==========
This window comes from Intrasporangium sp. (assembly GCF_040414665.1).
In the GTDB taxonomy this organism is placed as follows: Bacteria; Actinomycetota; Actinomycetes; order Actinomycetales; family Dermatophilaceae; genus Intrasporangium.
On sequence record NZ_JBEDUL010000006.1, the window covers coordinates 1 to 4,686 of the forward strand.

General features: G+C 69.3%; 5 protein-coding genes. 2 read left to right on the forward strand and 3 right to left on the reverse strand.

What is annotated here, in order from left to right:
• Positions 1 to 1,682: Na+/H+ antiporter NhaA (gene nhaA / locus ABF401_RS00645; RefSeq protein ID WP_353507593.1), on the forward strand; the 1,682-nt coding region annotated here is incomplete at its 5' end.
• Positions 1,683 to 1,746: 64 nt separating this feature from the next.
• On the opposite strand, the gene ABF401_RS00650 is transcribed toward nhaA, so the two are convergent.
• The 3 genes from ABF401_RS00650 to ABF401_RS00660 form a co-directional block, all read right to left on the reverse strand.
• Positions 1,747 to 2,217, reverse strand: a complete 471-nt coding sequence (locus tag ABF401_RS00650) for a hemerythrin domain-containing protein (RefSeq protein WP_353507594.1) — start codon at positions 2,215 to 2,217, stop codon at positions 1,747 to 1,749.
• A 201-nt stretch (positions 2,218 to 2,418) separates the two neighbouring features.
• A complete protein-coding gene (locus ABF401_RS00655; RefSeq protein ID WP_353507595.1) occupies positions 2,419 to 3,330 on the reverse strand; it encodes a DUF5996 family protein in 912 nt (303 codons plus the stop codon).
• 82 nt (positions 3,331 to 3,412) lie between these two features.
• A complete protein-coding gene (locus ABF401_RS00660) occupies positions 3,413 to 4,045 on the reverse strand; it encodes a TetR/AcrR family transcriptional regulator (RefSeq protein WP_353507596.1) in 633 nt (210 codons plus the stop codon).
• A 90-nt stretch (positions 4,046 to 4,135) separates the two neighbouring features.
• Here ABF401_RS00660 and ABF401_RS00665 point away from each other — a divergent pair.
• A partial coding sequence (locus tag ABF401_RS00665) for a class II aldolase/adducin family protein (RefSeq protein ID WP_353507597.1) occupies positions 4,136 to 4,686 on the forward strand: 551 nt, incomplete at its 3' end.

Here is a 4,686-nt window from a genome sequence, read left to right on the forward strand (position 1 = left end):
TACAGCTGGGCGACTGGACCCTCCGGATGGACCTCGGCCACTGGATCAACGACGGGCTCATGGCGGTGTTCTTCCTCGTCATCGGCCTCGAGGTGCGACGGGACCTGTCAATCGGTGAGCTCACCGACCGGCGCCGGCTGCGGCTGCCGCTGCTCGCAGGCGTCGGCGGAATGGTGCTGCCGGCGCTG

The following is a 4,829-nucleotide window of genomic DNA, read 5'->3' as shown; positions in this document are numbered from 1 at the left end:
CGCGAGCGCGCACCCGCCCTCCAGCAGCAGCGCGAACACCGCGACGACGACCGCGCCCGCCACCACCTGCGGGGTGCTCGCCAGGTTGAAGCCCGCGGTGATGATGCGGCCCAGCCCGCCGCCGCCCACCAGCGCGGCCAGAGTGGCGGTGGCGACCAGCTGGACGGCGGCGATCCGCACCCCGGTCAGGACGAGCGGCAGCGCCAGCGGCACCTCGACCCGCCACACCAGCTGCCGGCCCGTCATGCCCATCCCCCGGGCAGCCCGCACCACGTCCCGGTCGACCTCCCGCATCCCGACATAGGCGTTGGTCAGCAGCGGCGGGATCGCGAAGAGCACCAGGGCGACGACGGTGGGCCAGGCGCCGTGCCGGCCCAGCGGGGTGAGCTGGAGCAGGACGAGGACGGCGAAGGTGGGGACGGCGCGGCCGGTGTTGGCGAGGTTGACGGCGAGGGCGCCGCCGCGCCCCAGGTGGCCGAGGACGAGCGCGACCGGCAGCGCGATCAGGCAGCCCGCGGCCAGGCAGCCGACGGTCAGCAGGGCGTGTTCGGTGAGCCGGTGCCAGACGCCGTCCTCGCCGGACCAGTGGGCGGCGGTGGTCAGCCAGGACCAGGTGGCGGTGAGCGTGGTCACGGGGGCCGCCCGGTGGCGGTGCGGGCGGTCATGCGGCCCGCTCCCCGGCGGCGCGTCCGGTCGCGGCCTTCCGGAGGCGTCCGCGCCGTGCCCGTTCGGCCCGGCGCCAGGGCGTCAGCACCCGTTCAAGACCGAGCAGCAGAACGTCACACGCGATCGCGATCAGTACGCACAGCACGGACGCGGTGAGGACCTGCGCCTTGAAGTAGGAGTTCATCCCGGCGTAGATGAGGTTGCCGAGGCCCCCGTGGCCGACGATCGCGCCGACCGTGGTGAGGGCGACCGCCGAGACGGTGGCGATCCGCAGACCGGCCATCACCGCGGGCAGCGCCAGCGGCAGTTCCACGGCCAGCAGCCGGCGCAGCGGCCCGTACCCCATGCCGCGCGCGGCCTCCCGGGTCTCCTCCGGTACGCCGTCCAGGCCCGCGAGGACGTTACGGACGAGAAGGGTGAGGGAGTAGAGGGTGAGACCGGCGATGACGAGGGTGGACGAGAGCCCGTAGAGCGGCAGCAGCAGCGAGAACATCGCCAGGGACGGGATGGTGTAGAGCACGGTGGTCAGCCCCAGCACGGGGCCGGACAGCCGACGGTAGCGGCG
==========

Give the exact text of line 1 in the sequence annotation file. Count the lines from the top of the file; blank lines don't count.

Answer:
This window comes from Intrasporangium sp. (assembly GCF_040414665.1).